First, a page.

I had a lot more mincemeat to use after making that first batch of (moderately successful) pies, so I wanted to try a variation that would deliver the familiar taste and texture in an easier to handle format. I decided to try putting the mincemeat in a crostata – basically an Italian free-form tart that’s usually topped with jam. Mincemeat makes a great replacement for the jam, and topped with toasted slivered almonds and confectioners sugar, it makes for an elegant-looking holiday treat. And since it’s one large tart, it’s much easier to work with than a bunch of small, delicate pies. It delivers the confluence of sweet, buttery, boozy flavors that you’d get in a mince pie, in a lot less time than it takes to roll out and assemble all those little pie shells and lids. This British-Italian fusion is time-saving twist on my husband’s favorite festive treat, and maybe even a new holiday tradition at our house.

If you’re looking for a new festive treat, try your hand at this mince pie crostata. It’s something you can eat all day long – for dessert, for a snack, and alongside your morning coffee too.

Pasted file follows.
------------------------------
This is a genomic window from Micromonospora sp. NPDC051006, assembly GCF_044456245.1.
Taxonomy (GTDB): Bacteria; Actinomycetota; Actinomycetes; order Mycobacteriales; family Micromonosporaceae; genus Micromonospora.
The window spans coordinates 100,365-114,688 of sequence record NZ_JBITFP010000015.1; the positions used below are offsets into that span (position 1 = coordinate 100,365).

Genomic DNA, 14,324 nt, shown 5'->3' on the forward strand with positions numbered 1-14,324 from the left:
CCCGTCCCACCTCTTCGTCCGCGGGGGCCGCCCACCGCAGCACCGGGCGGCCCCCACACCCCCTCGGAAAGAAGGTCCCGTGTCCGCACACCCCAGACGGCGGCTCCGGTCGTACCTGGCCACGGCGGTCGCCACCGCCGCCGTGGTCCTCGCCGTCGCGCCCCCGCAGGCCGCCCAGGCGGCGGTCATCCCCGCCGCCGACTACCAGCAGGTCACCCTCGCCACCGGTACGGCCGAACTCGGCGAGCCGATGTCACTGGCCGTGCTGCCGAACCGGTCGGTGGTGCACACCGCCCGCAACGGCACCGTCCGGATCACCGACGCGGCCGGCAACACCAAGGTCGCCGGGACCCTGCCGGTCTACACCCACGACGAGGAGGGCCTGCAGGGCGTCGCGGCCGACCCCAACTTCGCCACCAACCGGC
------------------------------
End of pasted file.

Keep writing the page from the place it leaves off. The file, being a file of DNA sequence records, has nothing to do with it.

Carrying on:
Makes about 3 lbs
Adapted from The Good Food Channel
1 large cooking apple, peeled, cored and cut into large chunks
1 orange, finely grated zest and juice
1 lemon, finely grated zest and juice
125g butter, chilled and grated*
140g raisins
140g currants, or dried cranberries
140g golden raisins
60g candied peel (candied lemon or candied ginger will also work), chopped
325g soft dark brown sugar
25g chopped almonds, or chopped pecans
Approx 1tsp mixed spice (1/2 tsp cinnamon, 1/2 tsp nutmeg, and good pinch each of clove and ginger)
40ml brandy, or to taste (be prepared to add more)
*Traditionally, this is made with suet, or beef fat, but butter works very well as a substitute.

  1.  Place the apple chunks in a small saucepan with 1/2 teaspoon of water, cover and cook over a low heat for about 8–10 minutes until the apple is cooked down to a pulp. Allow to cool.
  2. Mix the apple with all the remaining ingredients in a large bowl and put into a sealed container (or sterilized jars).
  3. Leave to mature for at least a few days before using. Anything not used during the holidays will keep for ages in the refrigerator.

Mincemeat Crostata